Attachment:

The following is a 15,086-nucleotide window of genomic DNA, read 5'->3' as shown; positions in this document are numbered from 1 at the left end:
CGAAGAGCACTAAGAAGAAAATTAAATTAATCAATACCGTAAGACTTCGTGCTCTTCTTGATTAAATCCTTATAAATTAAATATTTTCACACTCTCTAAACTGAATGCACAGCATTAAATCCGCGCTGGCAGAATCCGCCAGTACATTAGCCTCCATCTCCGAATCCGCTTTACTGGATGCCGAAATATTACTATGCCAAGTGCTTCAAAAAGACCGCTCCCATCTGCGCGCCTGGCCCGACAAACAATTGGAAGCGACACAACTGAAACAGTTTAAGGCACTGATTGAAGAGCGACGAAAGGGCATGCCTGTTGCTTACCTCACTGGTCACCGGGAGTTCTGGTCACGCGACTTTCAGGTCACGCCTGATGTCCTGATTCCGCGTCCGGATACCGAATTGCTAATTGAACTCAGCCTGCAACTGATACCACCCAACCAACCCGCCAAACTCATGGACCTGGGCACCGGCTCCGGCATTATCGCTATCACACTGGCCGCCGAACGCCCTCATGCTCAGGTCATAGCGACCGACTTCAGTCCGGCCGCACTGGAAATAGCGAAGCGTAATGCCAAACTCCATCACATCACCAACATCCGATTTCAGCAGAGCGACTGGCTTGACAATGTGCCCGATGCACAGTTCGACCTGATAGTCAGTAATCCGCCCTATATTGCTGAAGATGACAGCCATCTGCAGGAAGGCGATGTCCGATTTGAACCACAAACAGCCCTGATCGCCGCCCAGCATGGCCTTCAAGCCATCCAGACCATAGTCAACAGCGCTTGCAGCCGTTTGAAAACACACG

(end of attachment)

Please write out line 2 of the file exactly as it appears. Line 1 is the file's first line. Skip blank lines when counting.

CGAAGAGCACTAAGAAGAAAATTAAATTAATCAATACCGTAAGACTTCGTGCTCTTCTTGATTAAATCCTTATAAATTAAATATTTTCACACTCTCTAAACTGAATGCACAGCATTAAATCCGCGCTGGCAGAATCCGCCAGTACATTAGCCTCCATCTCCGAATCCGCTTTACTGGATGCCGAAATATTACTATGCCAAGTGCTTCAAAAAGACCGCTCCCATCTGCGCGCCTGGCCCGACAAACAATTGGAAGCGACACAACTGAAACAGTTTAAGGCACTGATTGAAGAGCGACGAAAGGGCATGCCTGTTGCTTACCTCACTGGTCACCGGGAGTTCTGGTCACGCGACTTTCAGGTCACGCCTGATGTCCTGATTCCGCGTCCGGATACCGAATTGCTAATTGAACTCAGCCTGCAACTGATACCACCCAACCAACCCGCCAAACTCATGGACCTGGGCACCGGCTCCGGCATTATCGCTATCACACTGGCCGCCGAACGCCCTCATGCTCAGGTCATAGCGACCGACTTCAGTCCGGCCGCACTGGAAATAGCGAAGCGTAATGCCAAACTCCATCACATCACCAACATCCGATTTCAGCAGAGCGACTGGCTTGACAATGTGCCCGATGCACAGTTCGACCTGATAGTCAGTAATCCGCCCTATATTGCTGAAGATGACAGCCATCTGCAGGAAGGCGATGTCCGATTTGAACCACAAACAGCCCTGATCGCCGCCCAGCATGGCCTTCAAGCCATCCAGACCATAGTCAACAGCGCTTGCAGCCGTTTGAAAACACACG